The judge will work on a verdict, based on what was heard in the district court
Land Allotment Case: After exchanging several statements and rebuttals in the last couple of weeks, both Anti-Corruption Commission and Dechen Singye submitted their closing statements at the Mongar dzongkhag court yesterday.
Dechen Singye is one of the three indicted for official misconduct, allotment of government land and illegal registration of plots in relation to Gyalpoizhing land case, the other two being National Assembly Speaker Jigme Tshultim and Home Minister Minjur Dorji.
The closing statements were basically a recap of some of the main arguments the two sides presented the court, with regards to the case.
Reading out ACC’s closing statement, Mongar drangpon Gembo Dorji said, while Dechen Singye conceded to having applied and signed paperwork to acquire a plot for his sister living in Paro, what remained unclear was why she could not write her own application with her own initials and fax or post it to him.
In their statement, ACC officials had said it was not that Dechen Singye’s sister was pressed for time to apply for the plot, that he had to process the papers on her behalf.
“The application was dated November 1, 2000 and the plot was allotted only on June 1, 2001,” ACC officials had said. “As the plot allotment committee member secretary, the defendant was aware of the criteria, based on which his sister was ineligible for a plot in Gyalpoizhing.”
Going over the criteria the Ministry of Social Services had crafted in 1991, ACC officials said, preference for allotment of plots within a township was supposed to be first given to people owning and operating legal shops in the said township.
The second preference was for local residents in the township, before opening it up to others.
“When the criteria that came in the form of a circular clearly specified who were eligible for plots, any deviation from it has to be with personal motive,” ACC officials had written.
The defendant’s sister, it said, was from Trashiyangtse, and she neither had a shop in Gyalpoizhing, nor was she a resident of the place.
In fact, many residents of Gyalpoizhing, ACC’s closing statement had said, did not benefit plots.
It was said they had failed to report for the lucky draw.
“They didn’t make it to the lucky draw because they were not informed about it,” the statement said, adding the defendant’s submission that his wife represented his sister, who could not make it to the draw, was unfounded, because one of the additional criteria, the dzongkhag authority then “imposed”, was for people to report in person for the draw.
So that his sister would benefit a plot, ACC’s statement said the defendant, besides writing her application and using his thumb impression in his sister’s place, rejected other applications.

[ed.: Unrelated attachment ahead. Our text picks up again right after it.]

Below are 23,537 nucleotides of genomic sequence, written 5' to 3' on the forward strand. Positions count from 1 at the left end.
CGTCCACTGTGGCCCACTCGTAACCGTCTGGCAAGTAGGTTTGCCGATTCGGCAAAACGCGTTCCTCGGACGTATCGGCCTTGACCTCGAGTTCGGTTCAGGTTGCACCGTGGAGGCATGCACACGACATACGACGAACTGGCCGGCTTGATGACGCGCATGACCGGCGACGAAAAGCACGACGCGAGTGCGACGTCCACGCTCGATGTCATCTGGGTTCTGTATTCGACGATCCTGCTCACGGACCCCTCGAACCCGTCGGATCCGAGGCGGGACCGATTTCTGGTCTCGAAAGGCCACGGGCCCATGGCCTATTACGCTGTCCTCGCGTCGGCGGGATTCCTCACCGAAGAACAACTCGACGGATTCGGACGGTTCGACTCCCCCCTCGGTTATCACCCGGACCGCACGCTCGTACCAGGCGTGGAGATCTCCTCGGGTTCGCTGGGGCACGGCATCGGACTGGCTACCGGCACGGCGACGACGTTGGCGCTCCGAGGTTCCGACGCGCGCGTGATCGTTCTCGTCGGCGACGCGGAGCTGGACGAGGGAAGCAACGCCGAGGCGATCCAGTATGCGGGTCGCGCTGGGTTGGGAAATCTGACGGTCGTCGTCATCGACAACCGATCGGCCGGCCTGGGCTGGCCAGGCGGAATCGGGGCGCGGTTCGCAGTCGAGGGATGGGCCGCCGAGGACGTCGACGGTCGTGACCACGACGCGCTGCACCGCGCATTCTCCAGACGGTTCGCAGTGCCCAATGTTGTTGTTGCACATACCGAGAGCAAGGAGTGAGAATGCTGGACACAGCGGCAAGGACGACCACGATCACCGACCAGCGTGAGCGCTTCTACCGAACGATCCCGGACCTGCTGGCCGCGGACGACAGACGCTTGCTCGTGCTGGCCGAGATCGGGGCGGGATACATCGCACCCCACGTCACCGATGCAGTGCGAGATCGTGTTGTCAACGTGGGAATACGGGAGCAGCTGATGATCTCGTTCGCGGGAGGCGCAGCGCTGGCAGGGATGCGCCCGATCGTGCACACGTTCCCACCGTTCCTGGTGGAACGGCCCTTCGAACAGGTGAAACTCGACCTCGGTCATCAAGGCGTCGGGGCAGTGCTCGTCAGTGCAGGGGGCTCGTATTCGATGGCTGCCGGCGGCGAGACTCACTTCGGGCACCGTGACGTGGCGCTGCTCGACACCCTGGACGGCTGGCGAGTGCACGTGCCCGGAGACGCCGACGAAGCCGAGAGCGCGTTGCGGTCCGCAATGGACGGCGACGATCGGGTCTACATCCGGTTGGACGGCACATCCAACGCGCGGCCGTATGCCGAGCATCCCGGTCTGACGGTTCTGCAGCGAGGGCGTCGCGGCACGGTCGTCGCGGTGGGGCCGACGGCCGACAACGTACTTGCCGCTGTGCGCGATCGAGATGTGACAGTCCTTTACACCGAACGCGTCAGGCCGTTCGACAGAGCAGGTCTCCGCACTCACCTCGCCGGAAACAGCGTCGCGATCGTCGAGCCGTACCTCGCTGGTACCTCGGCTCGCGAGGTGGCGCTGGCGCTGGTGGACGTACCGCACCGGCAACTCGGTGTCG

“He deceptively inserted a plot number against his sister’s name,” the statement had said.
Whether as an individual or an entity, the commission, the statement said had no personal animosity against anyone involved in the case.
“To take advantage of circumstance for personal gain or interest contrary to laws is corruption,” ACC statement read. “Corruption is a crime, and one that this small country cannot tolerate or afford.”
In Dechen Singye’s statement that the drangpon read out, he had basically reiterated his earlier arguments that he had not deceived the government through manipulation of the processes to allot land to his sister.
He provided a witness, a beneficiary of a plot in early 2000, to corroborate his points.
An ordinary technical staff in Mongar municipal then, Dechen Singye said he had not the authority to decide or make rules with respect to plot allotment.
“I worked as a subordinate staff and followed orders of the chairman then,” he said.
He also said there was no denying the kind of system that Bhutanese people lived with during that time.
“Most of us summoned before the court here today are all victims of circumstances, particularly humble civil servants like me,” he said.
In his statement on January 10, Dechen Singye had explained the reason for his breaking into tears in front of the court.
“It was the feeling of unfairness, and the subsequent feeling of helplessness, from learning of the existence of two laws for citizens of one country,” he said.
Like all facilities, he said, a different set of rules and laws applied for people belonging to certain sections of the society, including legal intervention they could avail of.
The drangpon, in the meantime, will begin working on a judgment, based on the exchanges of rebuttals and statements between the two parties so far.
When, the verdict will be passed, however, is unknown.
By Dechen Tshering and Samten Wangchuk